: : : A brief public service announcement : : :
I’ve tried and failed to find a efficient way of pooling and channeling Western donations to small Georgian charities and NGOs. The problem is that Paypal (the least expensive option, if not the lesser of the available evils) doesn’t operate in Georgia; bank transfers are expensive and impractical; Western Union is a pain in the ass and ill-suited besides; etc.
So I have an alternative suggestion – and one especially apt for this LJ: Drink Georgian wines. Admittedly, it’s not as helpful as providing peanut butter to IDPs, but one can hope the funds from your wine purchases will ultimately trickle into the somewhat demolished, post-war Georgian economy. Anyway, I don’t have a better idea. Though maybe this guy is on to something. Not this guy.
There are, also, some perfectly good apolitical reasons to buy Georgian wine.
Archeological finds have it that Georgia (specifically the area around Shulaveri) is the place where wine was invented. So maybe that’s enough reason for you to try a more recent vintage from the same area? Historical reenactment.
Also, if you’re asking me, a nice dry Georgian red is practically the Platonic ideal of what wine should taste like: smooth, grapey, and incomplex. At the upper end of the dry scale is Mukuzani – my personal favorite. But wouldn’t overlook a regular Saperavi either. Two of the best reds in the world, all favoritism aside. You should try them for no other reason than I’ve been recommending them for years.
Georgia also produces a huge quantity of sweet/semi-sweet reds and various whites, but I know fuckall about those. Sorry.
Mainland Europeans should have little trouble ordering Georgian wines via specialty stores or whichever official state organ monopolizes alcohol distribution. A certain Pernod-Ricard owns the company Georgian Wines & Spirits (and its brands ‘Old Tbilisi’ and ‘Tamada’). Their products are widely available, but I don’t particularly recommend them. More helpful to the local economy would be buying from Telavi Wine Cellar or Teliani Valley. Those are fairly easy to find, too.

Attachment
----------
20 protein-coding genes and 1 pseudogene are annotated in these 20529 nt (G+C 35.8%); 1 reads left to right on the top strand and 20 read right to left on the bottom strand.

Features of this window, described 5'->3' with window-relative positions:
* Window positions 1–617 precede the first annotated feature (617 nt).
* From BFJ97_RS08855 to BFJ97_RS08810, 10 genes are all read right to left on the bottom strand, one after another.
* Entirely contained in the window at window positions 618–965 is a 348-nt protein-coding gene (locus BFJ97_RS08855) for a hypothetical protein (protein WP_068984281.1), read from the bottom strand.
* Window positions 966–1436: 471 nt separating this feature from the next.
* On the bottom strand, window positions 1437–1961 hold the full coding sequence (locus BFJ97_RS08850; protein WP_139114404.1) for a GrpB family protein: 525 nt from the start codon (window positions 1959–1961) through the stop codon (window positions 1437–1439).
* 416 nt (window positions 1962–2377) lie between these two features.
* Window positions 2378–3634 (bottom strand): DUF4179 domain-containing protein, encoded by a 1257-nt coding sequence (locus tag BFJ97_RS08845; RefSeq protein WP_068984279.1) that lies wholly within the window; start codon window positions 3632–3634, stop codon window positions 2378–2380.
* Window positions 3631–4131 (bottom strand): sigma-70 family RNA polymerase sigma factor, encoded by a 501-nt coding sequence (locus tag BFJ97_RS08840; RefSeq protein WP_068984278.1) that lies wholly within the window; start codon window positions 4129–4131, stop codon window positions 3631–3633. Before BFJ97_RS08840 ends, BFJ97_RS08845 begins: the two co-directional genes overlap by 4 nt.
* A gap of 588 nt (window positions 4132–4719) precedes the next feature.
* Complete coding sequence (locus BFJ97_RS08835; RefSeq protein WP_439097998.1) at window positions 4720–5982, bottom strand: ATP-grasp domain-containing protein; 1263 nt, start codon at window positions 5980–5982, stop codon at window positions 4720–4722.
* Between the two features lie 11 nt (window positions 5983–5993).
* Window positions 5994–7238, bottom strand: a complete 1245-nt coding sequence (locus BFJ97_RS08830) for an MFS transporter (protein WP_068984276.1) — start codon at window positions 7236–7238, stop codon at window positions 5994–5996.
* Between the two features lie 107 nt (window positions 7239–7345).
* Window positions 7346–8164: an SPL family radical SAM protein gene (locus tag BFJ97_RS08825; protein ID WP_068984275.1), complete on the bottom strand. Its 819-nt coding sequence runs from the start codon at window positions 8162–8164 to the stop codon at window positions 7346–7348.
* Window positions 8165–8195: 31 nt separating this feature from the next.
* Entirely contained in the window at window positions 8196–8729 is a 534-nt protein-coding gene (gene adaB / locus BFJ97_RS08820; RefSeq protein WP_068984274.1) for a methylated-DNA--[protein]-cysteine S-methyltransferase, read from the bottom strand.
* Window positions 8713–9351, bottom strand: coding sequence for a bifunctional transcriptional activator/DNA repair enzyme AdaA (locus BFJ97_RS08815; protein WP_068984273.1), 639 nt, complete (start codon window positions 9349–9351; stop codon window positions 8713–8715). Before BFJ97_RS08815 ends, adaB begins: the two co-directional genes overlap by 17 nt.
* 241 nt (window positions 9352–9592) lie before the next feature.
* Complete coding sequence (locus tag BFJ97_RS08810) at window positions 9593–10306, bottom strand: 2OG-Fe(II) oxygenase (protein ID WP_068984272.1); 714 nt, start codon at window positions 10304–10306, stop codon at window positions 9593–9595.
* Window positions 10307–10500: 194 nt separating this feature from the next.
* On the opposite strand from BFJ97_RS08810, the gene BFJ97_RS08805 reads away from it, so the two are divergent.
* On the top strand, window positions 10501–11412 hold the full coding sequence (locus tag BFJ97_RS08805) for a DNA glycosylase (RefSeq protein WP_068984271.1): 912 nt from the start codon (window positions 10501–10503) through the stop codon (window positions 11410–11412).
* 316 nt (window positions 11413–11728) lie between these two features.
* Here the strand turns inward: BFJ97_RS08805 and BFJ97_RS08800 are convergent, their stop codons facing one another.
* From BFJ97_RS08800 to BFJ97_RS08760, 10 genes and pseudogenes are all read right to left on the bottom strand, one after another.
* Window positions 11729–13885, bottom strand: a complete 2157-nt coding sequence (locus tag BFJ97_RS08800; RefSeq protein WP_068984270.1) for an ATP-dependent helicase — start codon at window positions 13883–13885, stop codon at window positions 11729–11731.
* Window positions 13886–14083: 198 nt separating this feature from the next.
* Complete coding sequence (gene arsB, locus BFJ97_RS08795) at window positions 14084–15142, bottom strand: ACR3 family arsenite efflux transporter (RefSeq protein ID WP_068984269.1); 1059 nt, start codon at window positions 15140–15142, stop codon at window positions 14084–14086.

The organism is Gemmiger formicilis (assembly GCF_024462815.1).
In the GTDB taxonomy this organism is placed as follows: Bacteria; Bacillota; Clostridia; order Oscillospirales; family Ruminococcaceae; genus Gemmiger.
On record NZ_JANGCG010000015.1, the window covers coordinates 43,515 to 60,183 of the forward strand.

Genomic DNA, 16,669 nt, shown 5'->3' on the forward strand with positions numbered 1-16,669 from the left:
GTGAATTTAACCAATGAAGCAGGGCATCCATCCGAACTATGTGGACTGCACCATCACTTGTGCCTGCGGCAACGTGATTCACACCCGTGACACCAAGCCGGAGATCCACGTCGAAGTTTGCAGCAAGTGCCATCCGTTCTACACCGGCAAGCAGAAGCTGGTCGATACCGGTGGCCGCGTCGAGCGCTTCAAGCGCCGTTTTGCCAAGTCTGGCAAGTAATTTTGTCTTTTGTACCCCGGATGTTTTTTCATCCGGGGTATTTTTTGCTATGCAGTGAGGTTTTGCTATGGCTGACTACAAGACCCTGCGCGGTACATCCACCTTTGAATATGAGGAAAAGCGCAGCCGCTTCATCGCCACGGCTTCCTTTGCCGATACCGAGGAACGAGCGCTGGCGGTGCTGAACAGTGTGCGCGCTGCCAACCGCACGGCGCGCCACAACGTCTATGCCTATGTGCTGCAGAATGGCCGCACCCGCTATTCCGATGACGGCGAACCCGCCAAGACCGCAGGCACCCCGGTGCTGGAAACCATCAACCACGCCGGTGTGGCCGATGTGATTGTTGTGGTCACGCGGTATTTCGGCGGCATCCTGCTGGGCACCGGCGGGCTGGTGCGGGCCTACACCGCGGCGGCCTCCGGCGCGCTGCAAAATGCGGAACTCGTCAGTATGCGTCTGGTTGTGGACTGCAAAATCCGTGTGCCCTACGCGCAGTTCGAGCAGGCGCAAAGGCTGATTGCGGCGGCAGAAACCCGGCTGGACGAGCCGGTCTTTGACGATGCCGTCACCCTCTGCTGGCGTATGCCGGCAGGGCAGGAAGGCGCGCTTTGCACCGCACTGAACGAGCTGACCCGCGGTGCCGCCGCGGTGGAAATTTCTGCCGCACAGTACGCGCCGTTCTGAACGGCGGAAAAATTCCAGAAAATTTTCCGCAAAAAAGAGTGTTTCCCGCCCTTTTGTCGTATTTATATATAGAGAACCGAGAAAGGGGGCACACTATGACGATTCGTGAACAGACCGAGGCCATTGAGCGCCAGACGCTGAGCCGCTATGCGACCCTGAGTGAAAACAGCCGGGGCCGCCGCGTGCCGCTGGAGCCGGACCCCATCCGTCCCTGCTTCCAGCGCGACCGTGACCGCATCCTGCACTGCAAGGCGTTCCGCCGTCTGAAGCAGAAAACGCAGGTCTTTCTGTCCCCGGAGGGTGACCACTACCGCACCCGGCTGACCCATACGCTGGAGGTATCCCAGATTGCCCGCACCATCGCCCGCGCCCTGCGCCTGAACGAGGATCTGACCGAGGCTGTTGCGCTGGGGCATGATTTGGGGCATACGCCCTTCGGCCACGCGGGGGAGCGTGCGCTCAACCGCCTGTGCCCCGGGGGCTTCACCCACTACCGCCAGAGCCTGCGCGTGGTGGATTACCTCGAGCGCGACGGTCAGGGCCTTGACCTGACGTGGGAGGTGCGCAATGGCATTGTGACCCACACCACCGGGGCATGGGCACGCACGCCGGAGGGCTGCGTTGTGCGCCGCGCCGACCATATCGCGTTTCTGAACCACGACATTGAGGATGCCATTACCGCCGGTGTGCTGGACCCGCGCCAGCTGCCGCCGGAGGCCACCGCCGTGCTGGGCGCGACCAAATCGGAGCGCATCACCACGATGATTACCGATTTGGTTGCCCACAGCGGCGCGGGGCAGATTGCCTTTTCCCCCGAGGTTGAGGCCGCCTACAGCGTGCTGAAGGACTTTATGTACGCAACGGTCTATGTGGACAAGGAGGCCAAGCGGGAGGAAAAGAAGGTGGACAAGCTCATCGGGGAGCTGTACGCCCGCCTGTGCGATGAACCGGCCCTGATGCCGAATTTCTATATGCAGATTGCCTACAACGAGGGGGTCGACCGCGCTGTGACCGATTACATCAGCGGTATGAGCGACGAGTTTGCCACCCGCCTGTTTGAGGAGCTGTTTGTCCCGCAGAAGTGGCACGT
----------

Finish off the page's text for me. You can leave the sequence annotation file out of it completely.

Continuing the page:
In the UK, it seems some good resources have been collected here.
In the Americas, one can locate any urban concentration of Russians and hope that the inevitable ‘Evropean Market’ that serves them carries Georgian foodstuffs/spirits. It’s common for those places to stock goods from all over the ol’ Bloc.
Alternately (and I promise – it hurts me to say this) try visiting Whole Foods in the US & Canada. Word has it that the chain is carrying a variety of Georgian wines now. Check the shelves – or just ask.
The punkest thing to do, of course, is front a few dollars to the US Postal Service and mailorder your wine. I’ve found a good-looking outlet for Georgian products: These people offer Mukuzani, Saperavi, Khvanchkara (semi-sweet), Khvanchkara in a terra-cotta bottle, and Kindzmarauli (another semi-sweet). All at seemingly reasonable prices.
So – if you must – give to the Red Cross, etc. etc. Sure. But be sure to go tipsy after having enjoyed a nice glass of Georgian wine! You’ll be helping some people out – and if you have any taste at all, you’ll probably enjoy the stuff. Thank you.